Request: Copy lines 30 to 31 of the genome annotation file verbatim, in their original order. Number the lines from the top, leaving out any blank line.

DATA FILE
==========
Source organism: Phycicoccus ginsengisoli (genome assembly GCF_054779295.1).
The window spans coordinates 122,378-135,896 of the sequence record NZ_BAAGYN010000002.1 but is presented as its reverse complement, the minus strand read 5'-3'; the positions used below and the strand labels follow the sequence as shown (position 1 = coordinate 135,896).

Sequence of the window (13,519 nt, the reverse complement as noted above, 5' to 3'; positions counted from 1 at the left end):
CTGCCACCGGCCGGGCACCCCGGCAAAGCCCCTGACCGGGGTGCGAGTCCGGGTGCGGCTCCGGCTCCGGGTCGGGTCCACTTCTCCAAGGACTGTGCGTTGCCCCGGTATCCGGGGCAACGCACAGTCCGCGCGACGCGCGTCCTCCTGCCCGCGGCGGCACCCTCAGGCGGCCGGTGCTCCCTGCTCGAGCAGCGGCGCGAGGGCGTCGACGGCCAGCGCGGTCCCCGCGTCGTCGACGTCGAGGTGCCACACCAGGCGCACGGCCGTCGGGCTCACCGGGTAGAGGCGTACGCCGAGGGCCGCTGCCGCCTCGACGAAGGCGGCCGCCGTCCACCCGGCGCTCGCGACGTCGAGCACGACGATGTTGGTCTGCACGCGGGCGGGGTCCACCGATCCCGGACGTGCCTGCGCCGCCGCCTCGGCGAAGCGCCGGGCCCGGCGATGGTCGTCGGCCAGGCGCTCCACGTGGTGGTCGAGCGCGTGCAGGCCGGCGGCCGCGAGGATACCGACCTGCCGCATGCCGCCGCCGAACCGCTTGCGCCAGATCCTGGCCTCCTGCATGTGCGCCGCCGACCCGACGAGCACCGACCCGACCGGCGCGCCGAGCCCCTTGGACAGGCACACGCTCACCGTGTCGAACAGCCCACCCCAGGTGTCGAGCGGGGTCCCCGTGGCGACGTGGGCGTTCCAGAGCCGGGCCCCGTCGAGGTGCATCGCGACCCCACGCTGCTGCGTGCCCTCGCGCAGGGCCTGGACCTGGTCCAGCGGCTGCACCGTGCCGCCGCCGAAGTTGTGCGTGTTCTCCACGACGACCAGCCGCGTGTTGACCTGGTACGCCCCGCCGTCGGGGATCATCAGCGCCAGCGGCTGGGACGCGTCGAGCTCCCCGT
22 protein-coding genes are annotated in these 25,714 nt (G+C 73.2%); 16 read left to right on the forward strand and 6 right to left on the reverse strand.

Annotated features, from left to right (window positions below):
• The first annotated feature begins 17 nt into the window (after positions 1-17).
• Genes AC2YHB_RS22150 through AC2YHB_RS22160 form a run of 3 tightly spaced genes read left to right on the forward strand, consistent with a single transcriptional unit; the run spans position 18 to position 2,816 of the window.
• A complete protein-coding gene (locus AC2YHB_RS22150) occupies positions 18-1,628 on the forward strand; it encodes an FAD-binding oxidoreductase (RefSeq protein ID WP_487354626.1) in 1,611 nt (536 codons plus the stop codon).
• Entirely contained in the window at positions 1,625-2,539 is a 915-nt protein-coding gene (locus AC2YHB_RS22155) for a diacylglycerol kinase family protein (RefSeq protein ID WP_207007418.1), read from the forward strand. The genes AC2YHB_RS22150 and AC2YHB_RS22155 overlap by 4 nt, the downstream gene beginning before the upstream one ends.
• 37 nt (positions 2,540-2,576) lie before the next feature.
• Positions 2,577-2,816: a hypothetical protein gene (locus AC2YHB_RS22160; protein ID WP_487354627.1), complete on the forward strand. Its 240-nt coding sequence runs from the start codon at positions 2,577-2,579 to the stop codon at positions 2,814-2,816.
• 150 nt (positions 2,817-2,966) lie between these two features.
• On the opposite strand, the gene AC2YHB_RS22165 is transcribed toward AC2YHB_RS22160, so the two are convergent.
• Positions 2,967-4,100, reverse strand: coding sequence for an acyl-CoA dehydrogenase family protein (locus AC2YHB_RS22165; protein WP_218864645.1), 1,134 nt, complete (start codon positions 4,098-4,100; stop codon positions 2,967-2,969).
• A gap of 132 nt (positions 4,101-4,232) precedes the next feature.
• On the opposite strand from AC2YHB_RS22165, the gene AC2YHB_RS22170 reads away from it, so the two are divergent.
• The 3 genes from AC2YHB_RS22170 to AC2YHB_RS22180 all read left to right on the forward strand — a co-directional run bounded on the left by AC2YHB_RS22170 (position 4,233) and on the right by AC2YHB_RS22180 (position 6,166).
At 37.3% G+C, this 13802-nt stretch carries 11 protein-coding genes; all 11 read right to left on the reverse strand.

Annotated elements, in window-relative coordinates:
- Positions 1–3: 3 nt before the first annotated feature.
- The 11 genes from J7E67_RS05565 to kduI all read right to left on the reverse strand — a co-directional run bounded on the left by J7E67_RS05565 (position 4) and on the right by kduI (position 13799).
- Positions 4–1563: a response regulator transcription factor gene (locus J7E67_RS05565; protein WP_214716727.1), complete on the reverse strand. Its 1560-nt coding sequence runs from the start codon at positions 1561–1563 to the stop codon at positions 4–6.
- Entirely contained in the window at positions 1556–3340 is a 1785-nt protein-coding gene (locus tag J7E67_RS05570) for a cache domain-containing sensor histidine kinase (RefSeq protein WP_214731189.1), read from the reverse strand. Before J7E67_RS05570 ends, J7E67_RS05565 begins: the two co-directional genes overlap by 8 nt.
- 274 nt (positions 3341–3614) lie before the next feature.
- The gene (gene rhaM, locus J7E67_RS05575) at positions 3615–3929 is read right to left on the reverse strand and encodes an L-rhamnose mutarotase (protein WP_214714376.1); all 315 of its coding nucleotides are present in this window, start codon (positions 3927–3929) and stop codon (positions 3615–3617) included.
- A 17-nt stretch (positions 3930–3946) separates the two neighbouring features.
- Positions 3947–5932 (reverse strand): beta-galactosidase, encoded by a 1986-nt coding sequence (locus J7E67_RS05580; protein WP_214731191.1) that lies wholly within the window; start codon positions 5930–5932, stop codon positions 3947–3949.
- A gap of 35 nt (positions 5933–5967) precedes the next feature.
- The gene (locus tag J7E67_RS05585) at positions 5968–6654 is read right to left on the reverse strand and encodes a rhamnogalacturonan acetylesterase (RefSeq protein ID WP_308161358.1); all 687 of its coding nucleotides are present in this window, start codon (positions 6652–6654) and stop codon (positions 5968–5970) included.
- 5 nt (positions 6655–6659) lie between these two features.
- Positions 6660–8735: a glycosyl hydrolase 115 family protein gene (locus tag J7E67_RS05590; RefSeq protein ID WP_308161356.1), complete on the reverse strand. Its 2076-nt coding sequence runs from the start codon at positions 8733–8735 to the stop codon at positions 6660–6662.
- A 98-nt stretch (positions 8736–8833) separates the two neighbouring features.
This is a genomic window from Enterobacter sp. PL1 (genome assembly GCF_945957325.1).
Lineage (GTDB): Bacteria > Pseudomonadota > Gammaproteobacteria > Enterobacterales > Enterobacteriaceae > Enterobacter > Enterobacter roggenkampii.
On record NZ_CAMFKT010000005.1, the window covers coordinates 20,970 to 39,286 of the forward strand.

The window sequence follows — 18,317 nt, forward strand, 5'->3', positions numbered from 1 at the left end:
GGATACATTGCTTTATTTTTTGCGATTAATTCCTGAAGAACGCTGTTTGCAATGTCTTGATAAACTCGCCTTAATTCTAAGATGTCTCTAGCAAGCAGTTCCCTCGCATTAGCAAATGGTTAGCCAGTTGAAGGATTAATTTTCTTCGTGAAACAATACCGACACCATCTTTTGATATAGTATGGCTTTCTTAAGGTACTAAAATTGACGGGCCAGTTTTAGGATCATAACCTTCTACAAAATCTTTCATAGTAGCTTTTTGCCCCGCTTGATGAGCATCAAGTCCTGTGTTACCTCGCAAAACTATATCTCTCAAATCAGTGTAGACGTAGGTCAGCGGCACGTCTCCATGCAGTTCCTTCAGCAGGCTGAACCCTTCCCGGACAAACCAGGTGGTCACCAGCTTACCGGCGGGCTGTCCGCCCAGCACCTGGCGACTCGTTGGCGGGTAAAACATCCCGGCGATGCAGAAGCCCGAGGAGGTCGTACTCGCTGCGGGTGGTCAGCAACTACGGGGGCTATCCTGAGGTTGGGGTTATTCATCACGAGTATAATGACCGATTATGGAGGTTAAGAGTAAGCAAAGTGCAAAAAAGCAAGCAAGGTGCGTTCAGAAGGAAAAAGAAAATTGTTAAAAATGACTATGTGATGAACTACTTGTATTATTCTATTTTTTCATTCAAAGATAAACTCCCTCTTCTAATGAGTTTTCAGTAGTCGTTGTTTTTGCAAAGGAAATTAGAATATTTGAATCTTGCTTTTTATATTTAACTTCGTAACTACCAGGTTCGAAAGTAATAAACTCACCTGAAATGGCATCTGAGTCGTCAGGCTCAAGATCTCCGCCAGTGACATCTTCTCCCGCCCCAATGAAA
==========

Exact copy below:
- The gene (locus tag J7E67_RS05585) at positions 5968–6654 is read right to left on the reverse strand and encodes a rhamnogalacturonan acetylesterase (RefSeq protein ID WP_308161358.1); all 687 of its coding nucleotides are present in this window, start codon (positions 6652–6654) and stop codon (positions 5968–5970) included.
- 5 nt (positions 6655–6659) lie between these two features.